In 1999, representatives from police departments across Canada gathered at the Ontario Police College for a three-day conference to develop a national model to train officers in the use of force. The Canadian Association of Chiefs of Police released “A National Use of Force Framework” in November 2000. A representative of the RCMP was a participant in its creation. The framework consists of a graduated response in the use of force for any situation an officer might encounter. Principle one states, “The primary responsibility of a peace officer is to preserve and protect life.” Principle two states, “The primary objective of any use of force is to ensure public safety.” Neither principle was considered in Vancouver airport on Nov.14, 2007.
On June 14, 2005, The Office of the Police Complaint Commissioner British Columbia, Canada (OPCC), released a report on the use of tasers entitled Taser Technology Review: Final Report, in response to public concerns over increasing injuries and deaths associated with the use of conducted energy devices (CEDs), as tasers are also known (“Taser” is actually one brand name among several commercial models of CEDs). In their introduction, the report’s contributors (all police officers of various ranks), reject the use of terms such as “less than lethal” and “less lethal” explaining, “We believe this terminology has inadvertently created a mindset among users and the public that these weapons can never have lethal effects; an expectation that is clearly unrealistic. Throughout this document, and in our supporting material, we have used the term ‘lower lethality’ which more accurately conveys the notion that death may be associated to the use of these technologies.”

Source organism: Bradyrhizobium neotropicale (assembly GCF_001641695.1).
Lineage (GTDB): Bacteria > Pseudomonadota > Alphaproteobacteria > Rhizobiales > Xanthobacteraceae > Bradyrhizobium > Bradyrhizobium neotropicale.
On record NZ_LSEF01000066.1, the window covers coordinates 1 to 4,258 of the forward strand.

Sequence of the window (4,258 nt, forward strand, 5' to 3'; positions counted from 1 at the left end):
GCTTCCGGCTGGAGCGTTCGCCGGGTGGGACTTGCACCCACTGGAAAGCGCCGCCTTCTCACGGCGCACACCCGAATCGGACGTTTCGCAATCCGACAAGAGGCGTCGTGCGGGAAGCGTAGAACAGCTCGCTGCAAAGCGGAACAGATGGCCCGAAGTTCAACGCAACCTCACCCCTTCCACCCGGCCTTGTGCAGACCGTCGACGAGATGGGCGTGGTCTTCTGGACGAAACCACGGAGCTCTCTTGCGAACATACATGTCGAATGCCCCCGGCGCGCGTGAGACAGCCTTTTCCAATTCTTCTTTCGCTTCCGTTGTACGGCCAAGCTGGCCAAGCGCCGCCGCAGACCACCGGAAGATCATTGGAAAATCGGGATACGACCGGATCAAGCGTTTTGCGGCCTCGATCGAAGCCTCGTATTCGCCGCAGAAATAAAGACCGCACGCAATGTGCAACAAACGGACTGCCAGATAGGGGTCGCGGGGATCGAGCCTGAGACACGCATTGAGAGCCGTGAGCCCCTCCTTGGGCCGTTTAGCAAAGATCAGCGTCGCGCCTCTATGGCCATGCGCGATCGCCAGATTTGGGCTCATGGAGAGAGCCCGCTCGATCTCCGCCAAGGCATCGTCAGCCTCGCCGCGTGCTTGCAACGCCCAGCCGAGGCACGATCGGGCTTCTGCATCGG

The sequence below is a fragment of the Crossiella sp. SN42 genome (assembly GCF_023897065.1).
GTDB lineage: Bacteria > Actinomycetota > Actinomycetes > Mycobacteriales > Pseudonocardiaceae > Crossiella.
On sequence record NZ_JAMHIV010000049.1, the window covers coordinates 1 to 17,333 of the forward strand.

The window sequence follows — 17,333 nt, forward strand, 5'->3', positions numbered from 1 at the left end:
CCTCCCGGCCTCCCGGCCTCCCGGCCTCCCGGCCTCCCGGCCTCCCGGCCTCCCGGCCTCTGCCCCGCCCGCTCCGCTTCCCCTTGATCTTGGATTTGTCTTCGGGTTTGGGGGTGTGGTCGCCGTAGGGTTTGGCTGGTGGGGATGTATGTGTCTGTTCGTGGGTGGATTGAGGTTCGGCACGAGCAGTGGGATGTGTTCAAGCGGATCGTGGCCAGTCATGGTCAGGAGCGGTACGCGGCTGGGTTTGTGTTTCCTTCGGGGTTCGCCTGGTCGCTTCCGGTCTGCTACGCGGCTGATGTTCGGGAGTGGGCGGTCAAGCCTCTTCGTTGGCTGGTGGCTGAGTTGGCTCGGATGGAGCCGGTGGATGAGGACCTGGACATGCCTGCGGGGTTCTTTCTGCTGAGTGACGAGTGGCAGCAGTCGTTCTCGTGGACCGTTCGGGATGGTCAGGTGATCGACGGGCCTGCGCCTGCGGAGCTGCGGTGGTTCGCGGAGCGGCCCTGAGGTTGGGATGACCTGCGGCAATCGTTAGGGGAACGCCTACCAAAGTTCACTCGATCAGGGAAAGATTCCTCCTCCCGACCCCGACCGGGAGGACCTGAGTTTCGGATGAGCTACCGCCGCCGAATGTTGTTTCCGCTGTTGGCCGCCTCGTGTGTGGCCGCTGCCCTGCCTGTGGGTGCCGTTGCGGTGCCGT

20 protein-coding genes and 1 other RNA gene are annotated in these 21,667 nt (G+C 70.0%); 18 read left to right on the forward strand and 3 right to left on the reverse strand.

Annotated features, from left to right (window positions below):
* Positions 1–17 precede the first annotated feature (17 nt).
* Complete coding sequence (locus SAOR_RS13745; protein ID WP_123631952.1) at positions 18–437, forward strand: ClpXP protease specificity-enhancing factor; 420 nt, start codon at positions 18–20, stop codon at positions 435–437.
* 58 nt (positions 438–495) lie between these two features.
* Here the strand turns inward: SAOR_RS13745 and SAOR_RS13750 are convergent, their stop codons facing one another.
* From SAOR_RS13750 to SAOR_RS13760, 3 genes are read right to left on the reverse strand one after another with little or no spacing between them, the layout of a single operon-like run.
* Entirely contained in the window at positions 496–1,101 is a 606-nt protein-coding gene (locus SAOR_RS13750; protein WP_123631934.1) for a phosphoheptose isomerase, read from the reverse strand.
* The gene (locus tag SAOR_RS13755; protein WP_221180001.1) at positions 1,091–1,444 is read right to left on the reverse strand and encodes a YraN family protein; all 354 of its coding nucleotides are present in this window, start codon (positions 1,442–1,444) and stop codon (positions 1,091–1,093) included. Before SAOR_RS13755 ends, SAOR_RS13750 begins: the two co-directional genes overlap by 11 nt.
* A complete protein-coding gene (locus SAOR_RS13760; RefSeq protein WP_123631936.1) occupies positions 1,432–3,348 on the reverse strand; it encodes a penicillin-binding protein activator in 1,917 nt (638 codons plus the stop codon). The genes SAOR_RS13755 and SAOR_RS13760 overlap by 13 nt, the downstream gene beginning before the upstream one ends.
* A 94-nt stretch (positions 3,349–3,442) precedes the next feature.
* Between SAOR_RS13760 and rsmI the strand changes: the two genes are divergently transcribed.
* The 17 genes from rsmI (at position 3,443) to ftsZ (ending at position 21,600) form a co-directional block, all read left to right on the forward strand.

The OPCC report recommended that tasers be used only under very specific circumstances, with equally specific methods in their use once deployed.
Tasers should not be used against someone who is “passively resisting”. Police should not use the taser multiple times. After a taser shock, the subject should be restrained in a way that allows him to breath easily. The report also recommends “Where individuals are contained in a room, officers should use the time to formulate a plan for entry and restraint that allows them to immediately turn the person over to ambulance personnel.” None of these guidelines were followed in Vancouver Airport on Nov.14, 2007.
On Nov.15, Sgt. Lemaitre also stated “There was only one officer trained to use [the taser], and that was the one who used it”. At the very least, that officer is guilty of criminal negligence causing the death of Robert Dziekanski by first shooting him twice with the taser in quick succession, and second, by allowing and participating in the pinning of Dziekanski which impeded his ability to breath. To suggest that this officer followed the procedures of his training, as RCMP Sgt. Lemaitre did, defies all credibility.